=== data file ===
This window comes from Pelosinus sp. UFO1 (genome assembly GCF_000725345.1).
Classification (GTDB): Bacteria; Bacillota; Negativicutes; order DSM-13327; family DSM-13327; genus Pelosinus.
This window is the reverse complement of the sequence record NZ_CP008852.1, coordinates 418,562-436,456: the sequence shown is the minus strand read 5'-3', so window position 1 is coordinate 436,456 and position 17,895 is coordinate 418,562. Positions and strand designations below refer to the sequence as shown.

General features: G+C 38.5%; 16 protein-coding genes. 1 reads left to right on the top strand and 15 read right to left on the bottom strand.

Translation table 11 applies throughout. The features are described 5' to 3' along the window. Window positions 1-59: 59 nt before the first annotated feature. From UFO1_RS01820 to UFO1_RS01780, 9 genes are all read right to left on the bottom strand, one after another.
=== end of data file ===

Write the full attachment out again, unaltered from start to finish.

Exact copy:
This window comes from Pelosinus sp. UFO1 (genome assembly GCF_000725345.1).
Classification (GTDB): Bacteria; Bacillota; Negativicutes; order DSM-13327; family DSM-13327; genus Pelosinus.
This window is the reverse complement of the sequence record NZ_CP008852.1, coordinates 418,562-436,456: the sequence shown is the minus strand read 5'-3', so window position 1 is coordinate 436,456 and position 17,895 is coordinate 418,562. Positions and strand designations below refer to the sequence as shown.

General features: G+C 38.5%; 16 protein-coding genes. 1 reads left to right on the top strand and 15 read right to left on the bottom strand.

Translation table 11 applies throughout. The features are described 5' to 3' along the window. Window positions 1-59: 59 nt before the first annotated feature. From UFO1_RS01820 to UFO1_RS01780, 9 genes are all read right to left on the bottom strand, one after another.